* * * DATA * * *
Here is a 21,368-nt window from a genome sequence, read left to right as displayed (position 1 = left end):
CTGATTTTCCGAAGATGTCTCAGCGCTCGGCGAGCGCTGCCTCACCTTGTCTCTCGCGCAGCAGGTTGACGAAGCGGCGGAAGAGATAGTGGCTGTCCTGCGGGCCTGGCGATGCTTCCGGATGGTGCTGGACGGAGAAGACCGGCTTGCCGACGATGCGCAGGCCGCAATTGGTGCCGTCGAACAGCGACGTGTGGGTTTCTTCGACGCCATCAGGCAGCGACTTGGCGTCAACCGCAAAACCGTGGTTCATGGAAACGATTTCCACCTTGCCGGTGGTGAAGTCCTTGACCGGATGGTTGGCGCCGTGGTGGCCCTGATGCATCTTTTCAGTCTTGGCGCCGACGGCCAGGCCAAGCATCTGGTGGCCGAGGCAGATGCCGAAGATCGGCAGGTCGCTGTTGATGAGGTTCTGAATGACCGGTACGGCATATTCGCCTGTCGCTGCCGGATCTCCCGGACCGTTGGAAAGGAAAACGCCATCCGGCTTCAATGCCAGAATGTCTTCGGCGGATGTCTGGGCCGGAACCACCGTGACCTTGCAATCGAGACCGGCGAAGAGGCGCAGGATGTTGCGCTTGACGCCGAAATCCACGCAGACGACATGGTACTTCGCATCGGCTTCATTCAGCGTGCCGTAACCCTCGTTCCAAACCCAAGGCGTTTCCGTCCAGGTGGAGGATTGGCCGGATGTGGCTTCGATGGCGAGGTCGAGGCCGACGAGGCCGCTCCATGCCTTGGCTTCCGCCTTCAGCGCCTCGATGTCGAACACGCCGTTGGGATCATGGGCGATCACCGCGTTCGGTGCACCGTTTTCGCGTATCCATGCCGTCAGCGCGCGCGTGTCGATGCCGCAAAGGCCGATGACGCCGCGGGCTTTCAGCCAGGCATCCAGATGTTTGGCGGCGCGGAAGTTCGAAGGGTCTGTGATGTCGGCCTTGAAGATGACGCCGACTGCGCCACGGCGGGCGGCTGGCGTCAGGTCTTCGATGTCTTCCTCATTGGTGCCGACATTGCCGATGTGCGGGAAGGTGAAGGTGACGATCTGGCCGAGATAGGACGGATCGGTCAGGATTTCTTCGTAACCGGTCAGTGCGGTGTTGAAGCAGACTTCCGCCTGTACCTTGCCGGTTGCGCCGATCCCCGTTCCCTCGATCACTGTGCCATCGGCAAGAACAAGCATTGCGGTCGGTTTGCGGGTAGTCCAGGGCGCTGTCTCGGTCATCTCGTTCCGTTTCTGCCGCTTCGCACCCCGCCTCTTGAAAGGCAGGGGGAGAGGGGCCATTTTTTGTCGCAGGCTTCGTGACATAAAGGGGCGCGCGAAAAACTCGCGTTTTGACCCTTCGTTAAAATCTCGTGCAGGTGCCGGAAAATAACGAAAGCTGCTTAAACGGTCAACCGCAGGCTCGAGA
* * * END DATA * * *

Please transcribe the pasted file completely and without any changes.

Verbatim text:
Here is a 21,368-nt window from a genome sequence, read left to right as displayed (position 1 = left end):
CTGATTTTCCGAAGATGTCTCAGCGCTCGGCGAGCGCTGCCTCACCTTGTCTCTCGCGCAGCAGGTTGACGAAGCGGCGGAAGAGATAGTGGCTGTCCTGCGGGCCTGGCGATGCTTCCGGATGGTGCTGGACGGAGAAGACCGGCTTGCCGACGATGCGCAGGCCGCAATTGGTGCCGTCGAACAGCGACGTGTGGGTTTCTTCGACGCCATCAGGCAGCGACTTGGCGTCAACCGCAAAACCGTGGTTCATGGAAACGATTTCCACCTTGCCGGTGGTGAAGTCCTTGACCGGATGGTTGGCGCCGTGGTGGCCCTGATGCATCTTTTCAGTCTTGGCGCCGACGGCCAGGCCAAGCATCTGGTGGCCGAGGCAGATGCCGAAGATCGGCAGGTCGCTGTTGATGAGGTTCTGAATGACCGGTACGGCATATTCGCCTGTCGCTGCCGGATCTCCCGGACCGTTGGAAAGGAAAACGCCATCCGGCTTCAATGCCAGAATGTCTTCGGCGGATGTCTGGGCCGGAACCACCGTGACCTTGCAATCGAGACCGGCGAAGAGGCGCAGGATGTTGCGCTTGACGCCGAAATCCACGCAGACGACATGGTACTTCGCATCGGCTTCATTCAGCGTGCCGTAACCCTCGTTCCAAACCCAAGGCGTTTCCGTCCAGGTGGAGGATTGGCCGGATGTGGCTTCGATGGCGAGGTCGAGGCCGACGAGGCCGCTCCATGCCTTGGCTTCCGCCTTCAGCGCCTCGATGTCGAACACGCCGTTGGGATCATGGGCGATCACCGCGTTCGGTGCACCGTTTTCGCGTATCCATGCCGTCAGCGCGCGCGTGTCGATGCCGCAAAGGCCGATGACGCCGCGGGCTTTCAGCCAGGCATCCAGATGTTTGGCGGCGCGGAAGTTCGAAGGGTCTGTGATGTCGGCCTTGAAGATGACGCCGACTGCGCCACGGCGGGCGGCTGGCGTCAGGTCTTCGATGTCTTCCTCATTGGTGCCGACATTGCCGATGTGCGGGAAGGTGAAGGTGACGATCTGGCCGAGATAGGACGGATCGGTCAGGATTTCTTCGTAACCGGTCAGTGCGGTGTTGAAGCAGACTTCCGCCTGTACCTTGCCGGTTGCGCCGATCCCCGTTCCCTCGATCACTGTGCCATCGGCAAGAACAAGCATTGCGGTCGGTTTGCGGGTAGTCCAGGGCGCTGTCTCGGTCATCTCGTTCCGTTTCTGCCGCTTCGCACCCCGCCTCTTGAAAGGCAGGGGGAGAGGGGCCATTTTTTGTCGCAGGCTTCGTGACATAAAGGGGCGCGCGAAAAACTCGCGTTTTGACCCTTCGTTAAAATCTCGTGCAGGTGCCGGAAAATAACGAAAGCTGCTTAAACGGTCAACCGCAGGCTCGAGA